Martha Blowen, my partner in life and in work, died on August 18, 2008, from metastasized breast cancer. The following is from collated excerpts of journals we both kept at the time. (Before she passed away, she gave me permission to share her entries.)
The memoir is called My Eye Fell Into the Soup, after a dream in which one of her eyes fell into a cauldron. She later interpreted this to mean she was not paying attention to her health. (This is written about elsewhere.) As with most people, I suppose, the cancer diagnosis was a shock. The italicized excerpts are hers: the others, mine.
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Other excerpts from My Eye Fell Into the Soup are available here.
We did not wait long before Martha went in for the thoracentesis. After draining the cancer from the pleura Dr. Wilson drew will send a sample of the fluid to be analyzed. Dr. Wilson is very serious—yes, of course, she is serious. This is terribly serious.
She had drawn three-quarters of a liter of fluid when Martha’s color changed (it was a frightening sight to see the color disappear from her face) and she began to gasp.
The procedure wasn’t bad until it was very bad and suddenly I couldn’t breathe without coughing and the lung felt like it had collapsed.
The doctor stopped the procedure. “There’s more in there, but I’m not going to go back in. Until the cancer is dealt with, the fluid will only keep coming back, but this should relieve some of the pain.”
“What do you mean it will only come back?” Martha asked. It was not something either of us wanted to hear.
“The pleura has filled due to the cancer there,” Dr. Wilson explained. As long as the cancer is present, the pleura would seek to protect itself from the cancer with fluid. If the cancer shrank, the lung would expand and the amount of fluid retract. “Until you do chemo to reduce the cancer, you will have fluid returning to the lung.”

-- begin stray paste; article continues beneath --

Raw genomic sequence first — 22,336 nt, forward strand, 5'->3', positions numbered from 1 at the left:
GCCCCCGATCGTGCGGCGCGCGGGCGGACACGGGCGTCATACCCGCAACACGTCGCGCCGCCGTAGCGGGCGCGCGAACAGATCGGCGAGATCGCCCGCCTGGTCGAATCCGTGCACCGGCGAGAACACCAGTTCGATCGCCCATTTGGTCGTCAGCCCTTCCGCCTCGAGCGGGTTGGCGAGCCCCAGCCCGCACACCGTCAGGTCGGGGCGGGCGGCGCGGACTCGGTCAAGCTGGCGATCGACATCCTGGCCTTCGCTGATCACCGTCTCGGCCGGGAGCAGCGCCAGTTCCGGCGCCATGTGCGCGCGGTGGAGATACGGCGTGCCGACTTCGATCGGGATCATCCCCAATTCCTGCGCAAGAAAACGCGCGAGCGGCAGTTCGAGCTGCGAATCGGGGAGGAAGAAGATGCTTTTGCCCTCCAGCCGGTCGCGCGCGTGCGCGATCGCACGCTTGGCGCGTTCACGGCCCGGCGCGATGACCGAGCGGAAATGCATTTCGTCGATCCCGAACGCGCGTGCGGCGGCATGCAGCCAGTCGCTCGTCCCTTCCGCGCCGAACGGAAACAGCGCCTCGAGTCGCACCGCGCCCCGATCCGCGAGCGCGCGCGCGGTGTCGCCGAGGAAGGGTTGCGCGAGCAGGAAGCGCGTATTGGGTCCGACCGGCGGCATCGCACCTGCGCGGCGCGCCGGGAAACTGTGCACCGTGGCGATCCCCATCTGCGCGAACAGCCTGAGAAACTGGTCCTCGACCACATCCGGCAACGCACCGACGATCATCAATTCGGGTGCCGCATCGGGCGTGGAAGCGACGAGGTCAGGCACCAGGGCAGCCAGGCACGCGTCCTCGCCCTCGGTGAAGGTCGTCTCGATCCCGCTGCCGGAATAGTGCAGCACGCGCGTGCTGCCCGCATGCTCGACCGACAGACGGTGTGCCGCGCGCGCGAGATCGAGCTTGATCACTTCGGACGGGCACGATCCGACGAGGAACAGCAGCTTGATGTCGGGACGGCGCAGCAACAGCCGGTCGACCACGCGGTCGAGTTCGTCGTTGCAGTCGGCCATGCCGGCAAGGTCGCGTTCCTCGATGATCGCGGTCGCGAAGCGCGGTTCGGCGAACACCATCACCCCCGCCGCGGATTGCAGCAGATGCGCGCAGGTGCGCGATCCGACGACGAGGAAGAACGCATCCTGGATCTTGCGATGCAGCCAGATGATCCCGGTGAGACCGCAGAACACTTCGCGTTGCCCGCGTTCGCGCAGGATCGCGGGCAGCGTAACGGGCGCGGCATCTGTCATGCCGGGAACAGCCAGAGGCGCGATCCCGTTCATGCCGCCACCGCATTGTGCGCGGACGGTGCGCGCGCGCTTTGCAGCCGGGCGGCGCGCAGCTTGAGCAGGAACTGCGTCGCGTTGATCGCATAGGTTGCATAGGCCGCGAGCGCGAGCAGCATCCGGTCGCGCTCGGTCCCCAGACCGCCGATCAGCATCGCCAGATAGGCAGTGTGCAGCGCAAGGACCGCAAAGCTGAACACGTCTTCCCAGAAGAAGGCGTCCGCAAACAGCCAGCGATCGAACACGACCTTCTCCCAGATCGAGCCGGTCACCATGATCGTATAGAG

Dr. Wilson adds that she will call the radiology department to ascertain Dr. Wyman’s order for the Thursday scan. “I’m sure Dr. Samuels will want a full body scan when she sees you on Friday.”
Dr. Wilson was straightforward and did not minimize the seriousness of my metastasis. She performed the thoracentesis on her lunch hour. I got very tired. The procedure of draining the cancer itself was exhausting—my struggle to breathe after what seemed like the collapse of my lung sapped a lot of energy—and then there had been the hanging out at the hospital—which is draining in itself. Stale, recycled air. Muzak. The noise. The forms to fill out—hadn’t I already filled these or others similar to them several times? Sitting in a mostly-unattractive room filled with sick people. And their worried mates and families.
We were in the hospital from 9 to 2 today. I am exhausted. The real question I have is, “Do I have the energy to pull together enough resistance to survive? Wouldn’t it be easier to surrender?” As we were walking out of the hospital, I felt tired and discouraged. This whole cancer thing is so uninteresting. Draining the cancer proved difficult. My life feels like it has stopped, as if it has been hijacked. I thought, “To give in would be to be able to rest. Would that be so bad?”
I tip over frequently into a kind of panic attack where I feel emotionally like my collapsed lung. “To give in would be to be able to rest. Would that be so bad?”I keep asking myself and I feel that I can’t share it with D. He is full of what he calls “warrior energy.”
“Others have pulled through,” he insists. “You have to believe you can, too.”
Of course, his world is in the process of being shattered, too, and he is dealing with the assault of cancer on his life in his way.
Can I go through what I did in 1992? I pulled it off then. Only, this time, it appears that the cancer will be more demanding of me!
What purpose does cancer serve?